38 BC – Octavian marries Livia Drusilla.
1287 – King Alfonso III of Aragon invades Minorca.
1377 – Pope Gregory XI moves the Papacy back to Rome from Avignon.
1524 – Giovanni da Verrazzano sets sail westward from Madeira to find a sea route to the Pacific Ocean.
1562 – France recognizes the Huguenots under the Edict of Saint-Germain.
1595 – Henry IV of France declares war on Spain.
1608 – Emperor Susenyos of Ethiopia surprises an Oromo army at Ebenat; his army reportedly kills 12,000 Oromo at the cost of 400 men.
1648 – England’s Long Parliament passes the Vote of No Addresses, breaking off negotiations with King Charles I and thereby setting the scene for the second phase of the English Civil War.
1773 – Captain James Cook and his crew become the first Europeans to sail below the Antarctic Circle.
1781 – American Revolutionary War: Battle of Cowpens – Continental troops under Brigadier General Daniel Morgan defeat British forces under Lieutenant Colonel Banastre Tarleton at the battle in South Carolina.
1799 – Maltese patriot Dun Mikiel Xerri, along with a number of other patriots, is executed.
1811 – Mexican War of Independence: In the Battle of Calderon Bridge, a heavily outnumbered Spanish force of 6,000 troops defeats nearly 100,000 Mexican revolutionists.
1852 – The United Kingdom recognizes the independence of the Boer colonies of the Transvaal.
1873 – A group of Modoc warriors defeat the United States Army in the First Battle of the Stronghold, a part of the Modoc War.
1885 – A British force defeats a large Dervish army at the Battle of Abu Klea in the Sudan.
1893 – The Citizen’s Committee of Public Safety, led by Lorrin A. Thurston, overthrows the government of Queen Liliuokalani of the Kingdom of Hawaii.
1899 – The United States takes possession of Wake Island in the Pacific Ocean.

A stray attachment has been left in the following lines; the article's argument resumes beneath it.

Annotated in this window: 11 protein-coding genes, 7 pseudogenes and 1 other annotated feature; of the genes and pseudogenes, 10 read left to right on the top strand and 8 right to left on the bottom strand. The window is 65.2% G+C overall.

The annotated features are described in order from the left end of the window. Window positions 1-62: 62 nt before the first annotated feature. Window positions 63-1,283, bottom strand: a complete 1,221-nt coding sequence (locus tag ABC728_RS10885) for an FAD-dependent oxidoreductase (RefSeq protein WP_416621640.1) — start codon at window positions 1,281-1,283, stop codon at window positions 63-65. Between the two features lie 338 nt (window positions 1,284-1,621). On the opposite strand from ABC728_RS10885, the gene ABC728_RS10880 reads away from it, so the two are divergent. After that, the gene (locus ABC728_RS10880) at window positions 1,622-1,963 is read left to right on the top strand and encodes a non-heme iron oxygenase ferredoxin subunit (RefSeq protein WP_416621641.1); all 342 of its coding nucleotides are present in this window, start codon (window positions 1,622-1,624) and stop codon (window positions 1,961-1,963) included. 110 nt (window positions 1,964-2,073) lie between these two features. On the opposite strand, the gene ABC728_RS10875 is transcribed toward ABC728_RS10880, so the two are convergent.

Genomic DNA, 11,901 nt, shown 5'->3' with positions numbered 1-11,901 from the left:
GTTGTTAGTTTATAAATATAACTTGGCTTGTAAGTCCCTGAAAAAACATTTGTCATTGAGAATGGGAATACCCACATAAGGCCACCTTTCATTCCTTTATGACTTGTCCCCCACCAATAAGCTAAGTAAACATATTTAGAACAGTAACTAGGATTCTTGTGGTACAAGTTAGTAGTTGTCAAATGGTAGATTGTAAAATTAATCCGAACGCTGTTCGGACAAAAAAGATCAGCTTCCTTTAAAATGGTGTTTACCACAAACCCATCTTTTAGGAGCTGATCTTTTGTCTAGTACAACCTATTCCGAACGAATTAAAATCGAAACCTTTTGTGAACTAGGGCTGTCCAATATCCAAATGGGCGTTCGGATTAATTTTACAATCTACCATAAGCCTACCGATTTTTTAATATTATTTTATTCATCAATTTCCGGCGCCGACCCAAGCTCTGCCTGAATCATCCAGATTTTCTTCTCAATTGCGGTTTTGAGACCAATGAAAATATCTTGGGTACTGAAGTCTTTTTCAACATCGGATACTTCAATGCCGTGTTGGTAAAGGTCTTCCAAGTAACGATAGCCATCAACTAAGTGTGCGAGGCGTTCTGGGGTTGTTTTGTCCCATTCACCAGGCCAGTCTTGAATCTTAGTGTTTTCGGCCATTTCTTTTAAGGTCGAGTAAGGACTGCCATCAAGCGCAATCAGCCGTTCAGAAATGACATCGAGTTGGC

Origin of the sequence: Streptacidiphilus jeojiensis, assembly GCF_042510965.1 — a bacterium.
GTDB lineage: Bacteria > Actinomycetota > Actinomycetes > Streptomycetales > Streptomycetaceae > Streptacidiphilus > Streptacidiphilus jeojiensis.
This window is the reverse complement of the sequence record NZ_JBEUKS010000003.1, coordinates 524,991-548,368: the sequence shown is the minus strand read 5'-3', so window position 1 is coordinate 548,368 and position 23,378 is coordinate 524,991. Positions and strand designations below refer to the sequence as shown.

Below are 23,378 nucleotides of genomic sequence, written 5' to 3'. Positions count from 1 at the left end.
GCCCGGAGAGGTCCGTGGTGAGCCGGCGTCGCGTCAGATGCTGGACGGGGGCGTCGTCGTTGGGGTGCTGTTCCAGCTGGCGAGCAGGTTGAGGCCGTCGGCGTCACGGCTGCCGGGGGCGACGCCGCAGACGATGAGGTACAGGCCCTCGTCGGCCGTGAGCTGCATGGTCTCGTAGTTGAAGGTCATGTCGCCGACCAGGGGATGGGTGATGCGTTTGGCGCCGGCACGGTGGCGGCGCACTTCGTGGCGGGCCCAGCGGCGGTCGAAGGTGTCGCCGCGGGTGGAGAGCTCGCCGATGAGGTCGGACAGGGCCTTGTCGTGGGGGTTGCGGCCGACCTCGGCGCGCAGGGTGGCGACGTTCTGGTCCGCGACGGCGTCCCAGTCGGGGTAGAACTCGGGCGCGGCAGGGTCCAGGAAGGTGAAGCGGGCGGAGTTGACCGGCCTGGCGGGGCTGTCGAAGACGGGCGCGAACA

1904 – Anton Chekhov’s The Cherry Orchard receives its premiere performance at the Moscow Art Theatre.
1912 – Sir Robert Falcon Scott reaches the South Pole, one month after Roald Amundsen.
1913 – Raymond Poincare is elected President of France.
1917 – The United States pays Denmark $25 million for the Virgin Islands.
1929 – Popeye the Sailor Man, a cartoon character created by Elzie Segar, first appears in the Thimble Theatre comic strip.
1929 – Inayatullah Khan, king of the Emirate of Afghanistan abdicates the throne after only three days into his reign.
1941 – Franco-Thai War: French forces inflict a decisive victory over the Royal Thai Navy.
1945 – Soviet forces capture the almost completely destroyed Polish city of Warsaw.
1945 – The Nazis begin the evacuation of the Auschwitz concentration camp as Soviet forces close in.
1945 – Swedish diplomat Raoul Wallenberg was taken into Soviet custody while in Hungary; he is never publicly seen again.
1946 – The UN Security Council holds its first session.
1949 – The Goldbergs, the first sitcom on American television, first airs.
1950 – The Great Brinks Robbery – 11 thieves steal more than $2 million from an armored car Company’s offices in Boston, Massachusetts.